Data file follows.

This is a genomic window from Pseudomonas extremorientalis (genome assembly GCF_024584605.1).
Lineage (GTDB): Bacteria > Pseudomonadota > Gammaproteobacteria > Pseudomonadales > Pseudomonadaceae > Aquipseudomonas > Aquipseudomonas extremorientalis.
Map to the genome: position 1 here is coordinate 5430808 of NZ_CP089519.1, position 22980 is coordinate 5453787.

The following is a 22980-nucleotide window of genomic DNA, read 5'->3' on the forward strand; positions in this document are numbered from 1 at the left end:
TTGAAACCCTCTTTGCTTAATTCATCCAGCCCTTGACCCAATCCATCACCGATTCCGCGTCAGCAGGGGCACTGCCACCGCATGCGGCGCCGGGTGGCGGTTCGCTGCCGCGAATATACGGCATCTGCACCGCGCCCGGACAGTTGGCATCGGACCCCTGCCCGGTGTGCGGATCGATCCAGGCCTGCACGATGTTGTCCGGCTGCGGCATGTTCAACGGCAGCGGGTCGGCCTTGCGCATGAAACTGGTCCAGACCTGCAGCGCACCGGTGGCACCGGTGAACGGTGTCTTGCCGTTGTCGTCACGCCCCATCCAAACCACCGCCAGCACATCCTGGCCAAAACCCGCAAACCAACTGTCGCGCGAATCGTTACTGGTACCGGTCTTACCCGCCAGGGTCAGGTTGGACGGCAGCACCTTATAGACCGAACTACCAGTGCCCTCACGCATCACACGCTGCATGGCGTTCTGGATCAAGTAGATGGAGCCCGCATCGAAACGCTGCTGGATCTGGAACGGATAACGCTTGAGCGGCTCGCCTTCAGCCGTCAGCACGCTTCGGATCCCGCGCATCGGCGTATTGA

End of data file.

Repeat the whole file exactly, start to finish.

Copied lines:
This is a genomic window from Pseudomonas extremorientalis (genome assembly GCF_024584605.1).
Lineage (GTDB): Bacteria > Pseudomonadota > Gammaproteobacteria > Pseudomonadales > Pseudomonadaceae > Aquipseudomonas > Aquipseudomonas extremorientalis.
Map to the genome: position 1 here is coordinate 5430808 of NZ_CP089519.1, position 22980 is coordinate 5453787.

The following is a 22980-nucleotide window of genomic DNA, read 5'->3' on the forward strand; positions in this document are numbered from 1 at the left end:
TTGAAACCCTCTTTGCTTAATTCATCCAGCCCTTGACCCAATCCATCACCGATTCCGCGTCAGCAGGGGCACTGCCACCGCATGCGGCGCCGGGTGGCGGTTCGCTGCCGCGAATATACGGCATCTGCACCGCGCCCGGACAGTTGGCATCGGACCCCTGCCCGGTGTGCGGATCGATCCAGGCCTGCACGATGTTGTCCGGCTGCGGCATGTTCAACGGCAGCGGGTCGGCCTTGCGCATGAAACTGGTCCAGACCTGCAGCGCACCGGTGGCACCGGTGAACGGTGTCTTGCCGTTGTCGTCACGCCCCATCCAAACCACCGCCAGCACATCCTGGCCAAAACCCGCAAACCAACTGTCGCGCGAATCGTTACTGGTACCGGTCTTACCCGCCAGGGTCAGGTTGGACGGCAGCACCTTATAGACCGAACTACCAGTGCCCTCACGCATCACACGCTGCATGGCGTTCTGGATCAAGTAGATGGAGCCCGCATCGAAACGCTGCTGGATCTGGAACGGATAACGCTTGAGCGGCTCGCCTTCAGCCGTCAGCACGCTTCGGATCCCGCGCATCGGCGTATTGA